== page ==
FERGUS Ewing and Ed Davey made a curious couple as they sat together on the platform at The Scotsman Energy Conference in Edinburgh yesterday.
The two energy ministers offered polite nods of appreciation to the other in their speeches to the assembled audience. Both declared themselves committed to working with one another as best they can. Then both opened their fangs and sought to tear the other’s constitutional argument to shreds.
The pleasantries before the passion has a reason – for both of them. With investors eyeing up the renewables boom, and with Scotland holding a key role in the UK’s industry, the pair have a joint interest in showing that, despite the referendum scrap, it is business as usual in the meantime. Thus Mr Davey remains keen to keep Mr Ewing onside.
That is now – but what about if Scotland’s voted yes in two years’ time?
The SNP minister’s central point yesterday was that Mr Davey will still need to keep him sweet. Of course, Scotland’s figures would no longer fall onto Mr Davey’s desk; he would no longer have any direct need to pay heed to Scotland’s interests. But, the argument goes, England’s energy relationship to Scotland would be not unlike an addict’s to his dealer. It would need its fix of electricity to keep the lights on. More specifically, it would need the good stuff – electricity from renewables – to help meet EU targets. Thus needy London would have little choice but to do as Scotland wished and maintain the current single energy market, handing Scottish renewables generators the same subsidies as they get at present.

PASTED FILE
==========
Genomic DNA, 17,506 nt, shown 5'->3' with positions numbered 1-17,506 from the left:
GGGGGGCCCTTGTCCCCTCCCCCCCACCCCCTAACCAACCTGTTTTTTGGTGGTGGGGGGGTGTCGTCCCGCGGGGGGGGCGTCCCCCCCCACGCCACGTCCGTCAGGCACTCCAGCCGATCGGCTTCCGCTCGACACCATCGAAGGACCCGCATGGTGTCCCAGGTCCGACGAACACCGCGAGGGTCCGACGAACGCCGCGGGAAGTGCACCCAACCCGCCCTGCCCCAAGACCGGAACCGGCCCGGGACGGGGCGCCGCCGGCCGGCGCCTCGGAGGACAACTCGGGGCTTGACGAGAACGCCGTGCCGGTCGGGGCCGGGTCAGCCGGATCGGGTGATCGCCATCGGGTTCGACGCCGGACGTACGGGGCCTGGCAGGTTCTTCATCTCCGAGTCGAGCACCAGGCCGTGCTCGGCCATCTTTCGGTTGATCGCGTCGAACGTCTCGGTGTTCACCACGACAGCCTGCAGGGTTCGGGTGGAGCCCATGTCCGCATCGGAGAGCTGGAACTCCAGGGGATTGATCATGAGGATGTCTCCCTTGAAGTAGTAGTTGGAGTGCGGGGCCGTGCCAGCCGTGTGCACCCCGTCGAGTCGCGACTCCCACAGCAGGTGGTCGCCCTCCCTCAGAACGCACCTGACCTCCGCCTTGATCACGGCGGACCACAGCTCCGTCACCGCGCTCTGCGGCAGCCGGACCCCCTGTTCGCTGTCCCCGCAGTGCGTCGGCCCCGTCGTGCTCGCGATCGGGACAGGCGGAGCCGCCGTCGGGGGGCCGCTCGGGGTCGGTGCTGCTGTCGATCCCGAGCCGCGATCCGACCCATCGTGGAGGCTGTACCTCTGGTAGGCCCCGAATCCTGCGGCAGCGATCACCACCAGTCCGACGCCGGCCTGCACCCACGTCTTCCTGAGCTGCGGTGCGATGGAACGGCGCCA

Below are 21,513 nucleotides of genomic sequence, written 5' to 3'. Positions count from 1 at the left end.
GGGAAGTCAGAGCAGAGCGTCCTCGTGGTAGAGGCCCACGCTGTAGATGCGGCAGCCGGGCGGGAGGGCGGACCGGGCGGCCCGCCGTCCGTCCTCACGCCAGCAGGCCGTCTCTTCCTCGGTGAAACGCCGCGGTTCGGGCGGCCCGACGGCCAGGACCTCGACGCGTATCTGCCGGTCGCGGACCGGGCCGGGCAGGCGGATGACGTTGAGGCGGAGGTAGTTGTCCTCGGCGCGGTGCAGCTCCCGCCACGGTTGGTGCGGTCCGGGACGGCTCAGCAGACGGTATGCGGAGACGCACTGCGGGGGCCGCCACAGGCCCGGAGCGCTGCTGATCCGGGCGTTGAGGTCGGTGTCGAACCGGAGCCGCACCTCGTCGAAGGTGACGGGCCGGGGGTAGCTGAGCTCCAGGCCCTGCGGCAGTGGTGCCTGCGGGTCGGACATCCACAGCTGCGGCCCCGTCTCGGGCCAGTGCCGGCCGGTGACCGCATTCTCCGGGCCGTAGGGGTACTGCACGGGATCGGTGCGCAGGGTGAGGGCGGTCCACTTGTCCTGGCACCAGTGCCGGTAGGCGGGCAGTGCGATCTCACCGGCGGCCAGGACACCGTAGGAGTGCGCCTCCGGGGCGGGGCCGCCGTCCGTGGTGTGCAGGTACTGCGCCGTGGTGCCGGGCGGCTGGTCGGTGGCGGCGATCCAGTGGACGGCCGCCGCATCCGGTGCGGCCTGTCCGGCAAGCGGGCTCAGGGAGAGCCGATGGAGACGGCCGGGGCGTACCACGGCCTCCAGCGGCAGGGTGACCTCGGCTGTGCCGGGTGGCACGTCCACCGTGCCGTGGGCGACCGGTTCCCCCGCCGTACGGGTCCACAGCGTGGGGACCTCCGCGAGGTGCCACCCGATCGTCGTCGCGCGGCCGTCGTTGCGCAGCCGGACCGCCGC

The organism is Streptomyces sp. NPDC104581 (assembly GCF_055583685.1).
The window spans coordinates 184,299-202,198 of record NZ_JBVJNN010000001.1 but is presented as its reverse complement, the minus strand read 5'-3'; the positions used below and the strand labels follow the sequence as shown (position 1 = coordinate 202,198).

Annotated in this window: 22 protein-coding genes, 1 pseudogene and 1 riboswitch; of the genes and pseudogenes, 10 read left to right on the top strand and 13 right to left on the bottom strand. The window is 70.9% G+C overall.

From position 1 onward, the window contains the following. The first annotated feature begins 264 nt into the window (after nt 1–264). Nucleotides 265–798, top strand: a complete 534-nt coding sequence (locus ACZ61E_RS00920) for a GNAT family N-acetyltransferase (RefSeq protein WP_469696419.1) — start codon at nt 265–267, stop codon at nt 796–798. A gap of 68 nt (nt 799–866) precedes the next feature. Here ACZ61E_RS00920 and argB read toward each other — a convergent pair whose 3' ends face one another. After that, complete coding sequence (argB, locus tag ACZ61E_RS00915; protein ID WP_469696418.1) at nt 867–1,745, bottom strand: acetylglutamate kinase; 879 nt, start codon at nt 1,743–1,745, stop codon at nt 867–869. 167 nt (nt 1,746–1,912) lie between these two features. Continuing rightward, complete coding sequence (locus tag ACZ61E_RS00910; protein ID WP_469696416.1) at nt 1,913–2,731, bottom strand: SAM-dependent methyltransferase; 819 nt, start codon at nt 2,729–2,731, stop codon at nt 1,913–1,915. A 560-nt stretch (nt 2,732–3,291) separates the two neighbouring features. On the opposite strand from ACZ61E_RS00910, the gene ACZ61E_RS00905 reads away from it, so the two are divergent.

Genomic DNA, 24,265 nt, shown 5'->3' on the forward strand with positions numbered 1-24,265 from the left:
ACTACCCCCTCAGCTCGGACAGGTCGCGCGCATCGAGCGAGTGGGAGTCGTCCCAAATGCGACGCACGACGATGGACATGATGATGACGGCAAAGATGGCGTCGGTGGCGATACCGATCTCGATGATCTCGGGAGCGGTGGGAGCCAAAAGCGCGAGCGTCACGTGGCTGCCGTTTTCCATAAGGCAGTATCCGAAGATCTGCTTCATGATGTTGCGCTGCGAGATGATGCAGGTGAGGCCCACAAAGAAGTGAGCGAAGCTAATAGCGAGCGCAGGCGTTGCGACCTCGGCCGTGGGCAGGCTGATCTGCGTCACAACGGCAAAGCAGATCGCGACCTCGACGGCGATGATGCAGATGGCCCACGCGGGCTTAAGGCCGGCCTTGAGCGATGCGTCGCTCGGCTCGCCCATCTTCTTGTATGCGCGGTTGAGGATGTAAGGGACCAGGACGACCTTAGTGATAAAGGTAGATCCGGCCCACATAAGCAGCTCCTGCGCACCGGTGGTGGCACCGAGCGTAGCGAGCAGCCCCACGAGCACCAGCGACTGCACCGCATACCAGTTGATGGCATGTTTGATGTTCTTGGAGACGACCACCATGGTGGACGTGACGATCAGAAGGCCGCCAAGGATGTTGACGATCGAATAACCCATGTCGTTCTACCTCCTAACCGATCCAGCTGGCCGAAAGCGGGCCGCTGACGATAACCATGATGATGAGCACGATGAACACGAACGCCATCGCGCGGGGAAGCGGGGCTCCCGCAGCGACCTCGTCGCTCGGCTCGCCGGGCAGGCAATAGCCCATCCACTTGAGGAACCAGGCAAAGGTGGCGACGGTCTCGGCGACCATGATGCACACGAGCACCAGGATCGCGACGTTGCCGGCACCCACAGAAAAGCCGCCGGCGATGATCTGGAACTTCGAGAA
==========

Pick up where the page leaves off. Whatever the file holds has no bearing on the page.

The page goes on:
Naturally, Mr Davey demurred from this analysis when asked yesterday. First of all, England had other places to go for its clean electricity (the minister noted how former energy minister Charles Hendry had recently been to Iceland, of all places, to look at ways of importing geothermal power from its volcanoes). Scotland would not therefore have monopoly status on green power. Thus there would be no bargaining chip in Scotland’s hand to insist that the single energy market continued.
“We will still be using renewable energy from Scotland,” Mr Davey said yesterday, “but it is difficult to be precise.” Doubtless he has his political reasons for offering scepticism, but his view has backing: yesterday Edinburgh University’s Professor Gordon Hughes declared that the idea England would need Scotland was “exaggerated”. England could easily increase the amount of renewable energy it generates itself, he said. Furthermore, with Scotland no longer in the fold, England could opt to renegotiate its carbon-cutting target with Brussels.
It raises a wider point about the coming independence debate. The SNP’s case rests on the view that Scotland and the rest of the UK will return to being “equal partners”. But, when the bigger partner is less reliant on the smaller one than vice-versa, it may not just be in energy that the rest of the UK turns out to be a little more equal than that.